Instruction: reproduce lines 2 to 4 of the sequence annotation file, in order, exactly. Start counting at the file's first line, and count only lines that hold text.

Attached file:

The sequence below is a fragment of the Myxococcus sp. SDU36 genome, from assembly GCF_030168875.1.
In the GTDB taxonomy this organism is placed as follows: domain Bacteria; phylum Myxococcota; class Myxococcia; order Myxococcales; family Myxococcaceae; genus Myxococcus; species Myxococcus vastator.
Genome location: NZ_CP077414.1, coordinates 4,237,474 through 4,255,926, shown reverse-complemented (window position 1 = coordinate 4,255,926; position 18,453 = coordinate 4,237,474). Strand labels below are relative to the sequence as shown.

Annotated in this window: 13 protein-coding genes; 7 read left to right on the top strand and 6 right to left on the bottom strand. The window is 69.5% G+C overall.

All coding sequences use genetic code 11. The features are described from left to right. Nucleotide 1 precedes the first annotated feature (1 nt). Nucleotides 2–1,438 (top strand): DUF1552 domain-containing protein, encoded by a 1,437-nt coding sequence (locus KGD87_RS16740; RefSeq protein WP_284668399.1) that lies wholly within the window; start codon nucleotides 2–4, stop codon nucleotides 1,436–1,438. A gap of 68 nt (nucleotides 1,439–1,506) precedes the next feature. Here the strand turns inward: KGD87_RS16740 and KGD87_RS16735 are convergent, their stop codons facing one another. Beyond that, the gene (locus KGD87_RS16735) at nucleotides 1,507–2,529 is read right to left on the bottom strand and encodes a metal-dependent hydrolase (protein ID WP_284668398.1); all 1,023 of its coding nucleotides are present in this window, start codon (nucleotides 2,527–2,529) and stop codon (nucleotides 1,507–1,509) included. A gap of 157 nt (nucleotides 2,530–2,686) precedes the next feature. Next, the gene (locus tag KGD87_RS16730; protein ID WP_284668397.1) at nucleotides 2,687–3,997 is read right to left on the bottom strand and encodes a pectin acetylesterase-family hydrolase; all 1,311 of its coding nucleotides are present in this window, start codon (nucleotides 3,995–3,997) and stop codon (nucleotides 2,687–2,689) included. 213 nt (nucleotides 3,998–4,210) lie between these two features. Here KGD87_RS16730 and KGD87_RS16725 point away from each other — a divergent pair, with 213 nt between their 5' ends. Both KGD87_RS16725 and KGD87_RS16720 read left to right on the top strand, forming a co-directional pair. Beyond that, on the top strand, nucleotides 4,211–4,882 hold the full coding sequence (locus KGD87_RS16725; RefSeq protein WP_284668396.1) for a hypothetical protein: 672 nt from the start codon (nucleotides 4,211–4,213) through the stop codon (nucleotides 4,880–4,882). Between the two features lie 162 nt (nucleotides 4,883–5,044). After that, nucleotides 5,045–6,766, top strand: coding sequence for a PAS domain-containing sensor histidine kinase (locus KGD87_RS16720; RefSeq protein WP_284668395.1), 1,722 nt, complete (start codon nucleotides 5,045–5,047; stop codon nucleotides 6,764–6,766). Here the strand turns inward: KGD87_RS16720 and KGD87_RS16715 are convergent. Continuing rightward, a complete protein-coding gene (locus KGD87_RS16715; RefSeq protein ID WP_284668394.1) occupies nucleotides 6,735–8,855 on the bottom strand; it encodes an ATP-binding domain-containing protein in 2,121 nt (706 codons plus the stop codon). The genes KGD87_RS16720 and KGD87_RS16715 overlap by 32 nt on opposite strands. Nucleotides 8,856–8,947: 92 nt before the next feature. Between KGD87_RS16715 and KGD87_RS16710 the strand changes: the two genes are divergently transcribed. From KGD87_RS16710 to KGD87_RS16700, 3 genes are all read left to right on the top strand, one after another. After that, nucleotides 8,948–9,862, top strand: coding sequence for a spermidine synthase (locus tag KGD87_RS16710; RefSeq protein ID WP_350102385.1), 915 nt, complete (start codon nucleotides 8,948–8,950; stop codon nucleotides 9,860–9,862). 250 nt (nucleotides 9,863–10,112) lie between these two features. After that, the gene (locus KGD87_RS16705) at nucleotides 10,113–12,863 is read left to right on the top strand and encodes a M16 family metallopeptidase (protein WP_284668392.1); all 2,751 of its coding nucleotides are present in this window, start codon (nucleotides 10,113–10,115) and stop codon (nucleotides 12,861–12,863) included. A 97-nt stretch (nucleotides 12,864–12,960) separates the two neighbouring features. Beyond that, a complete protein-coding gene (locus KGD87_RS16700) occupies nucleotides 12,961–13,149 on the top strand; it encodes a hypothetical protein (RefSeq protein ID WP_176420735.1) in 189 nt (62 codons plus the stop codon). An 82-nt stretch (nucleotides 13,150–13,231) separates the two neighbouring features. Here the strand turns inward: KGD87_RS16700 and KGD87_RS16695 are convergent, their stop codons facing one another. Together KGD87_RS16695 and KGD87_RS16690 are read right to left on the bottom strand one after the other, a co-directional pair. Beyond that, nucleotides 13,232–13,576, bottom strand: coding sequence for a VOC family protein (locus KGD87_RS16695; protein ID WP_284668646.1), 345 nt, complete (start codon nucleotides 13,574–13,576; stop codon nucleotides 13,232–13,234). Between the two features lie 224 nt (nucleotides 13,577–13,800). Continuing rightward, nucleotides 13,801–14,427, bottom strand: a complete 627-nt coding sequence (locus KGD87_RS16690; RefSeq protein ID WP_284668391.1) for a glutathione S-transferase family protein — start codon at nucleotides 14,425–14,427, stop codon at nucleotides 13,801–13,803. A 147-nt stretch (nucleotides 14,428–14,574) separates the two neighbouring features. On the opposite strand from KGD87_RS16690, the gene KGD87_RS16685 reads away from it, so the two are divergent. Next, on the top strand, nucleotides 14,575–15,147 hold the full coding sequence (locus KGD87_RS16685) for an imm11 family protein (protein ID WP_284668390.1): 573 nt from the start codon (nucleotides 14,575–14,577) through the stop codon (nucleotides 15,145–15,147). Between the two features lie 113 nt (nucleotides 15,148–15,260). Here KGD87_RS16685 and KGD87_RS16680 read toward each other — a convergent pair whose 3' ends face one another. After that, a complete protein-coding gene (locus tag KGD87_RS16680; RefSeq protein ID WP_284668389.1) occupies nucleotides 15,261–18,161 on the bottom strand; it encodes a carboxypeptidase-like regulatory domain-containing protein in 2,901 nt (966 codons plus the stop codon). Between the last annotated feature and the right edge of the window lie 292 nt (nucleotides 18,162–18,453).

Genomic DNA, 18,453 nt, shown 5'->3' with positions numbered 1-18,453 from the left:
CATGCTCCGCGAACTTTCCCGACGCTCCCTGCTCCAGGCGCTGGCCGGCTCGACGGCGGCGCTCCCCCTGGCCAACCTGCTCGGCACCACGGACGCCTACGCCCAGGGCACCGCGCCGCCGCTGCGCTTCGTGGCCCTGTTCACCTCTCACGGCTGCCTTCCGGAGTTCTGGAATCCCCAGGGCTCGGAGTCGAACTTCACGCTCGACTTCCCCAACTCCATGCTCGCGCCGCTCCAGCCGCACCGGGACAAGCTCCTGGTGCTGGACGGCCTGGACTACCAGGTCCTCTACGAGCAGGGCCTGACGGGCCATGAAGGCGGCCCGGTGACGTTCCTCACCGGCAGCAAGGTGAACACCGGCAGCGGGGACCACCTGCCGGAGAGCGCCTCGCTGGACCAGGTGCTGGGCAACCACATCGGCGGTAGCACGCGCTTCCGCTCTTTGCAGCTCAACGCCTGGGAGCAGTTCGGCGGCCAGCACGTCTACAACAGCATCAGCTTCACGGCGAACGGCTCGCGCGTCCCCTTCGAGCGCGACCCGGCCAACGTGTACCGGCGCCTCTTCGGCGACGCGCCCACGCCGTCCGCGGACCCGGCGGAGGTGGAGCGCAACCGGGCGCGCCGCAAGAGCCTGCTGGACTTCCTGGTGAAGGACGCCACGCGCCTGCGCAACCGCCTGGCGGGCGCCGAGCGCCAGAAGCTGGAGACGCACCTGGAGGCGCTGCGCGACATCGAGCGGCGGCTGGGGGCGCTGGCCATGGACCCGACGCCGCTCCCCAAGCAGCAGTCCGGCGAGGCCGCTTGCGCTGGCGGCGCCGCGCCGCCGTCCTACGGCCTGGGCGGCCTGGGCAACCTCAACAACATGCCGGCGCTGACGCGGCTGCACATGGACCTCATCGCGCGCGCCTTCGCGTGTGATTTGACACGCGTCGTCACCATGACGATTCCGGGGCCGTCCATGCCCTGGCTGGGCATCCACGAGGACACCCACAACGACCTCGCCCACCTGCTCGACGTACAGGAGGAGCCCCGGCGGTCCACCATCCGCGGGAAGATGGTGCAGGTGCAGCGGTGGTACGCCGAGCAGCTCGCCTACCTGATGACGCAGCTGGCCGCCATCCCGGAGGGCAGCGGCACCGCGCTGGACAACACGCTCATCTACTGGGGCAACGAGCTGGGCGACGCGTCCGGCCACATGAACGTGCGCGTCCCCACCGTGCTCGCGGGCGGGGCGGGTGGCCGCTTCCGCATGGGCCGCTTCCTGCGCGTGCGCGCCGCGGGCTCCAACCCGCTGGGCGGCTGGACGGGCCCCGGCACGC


In the GTDB taxonomy this organism is placed as follows: domain Bacteria; phylum Myxococcota; class Myxococcia; order Myxococcales; family Myxococcaceae; genus Myxococcus; species Myxococcus vastator.
Genome location: NZ_CP077414.1, coordinates 4,237,474 through 4,255,926, shown reverse-complemented (window position 1 = coordinate 4,255,926; position 18,453 = coordinate 4,237,474). Strand labels below are relative to the sequence as shown.

Annotated in this window: 13 protein-coding genes; 7 read left to right on the top strand and 6 right to left on the bottom strand. The window is 69.5% G+C overall.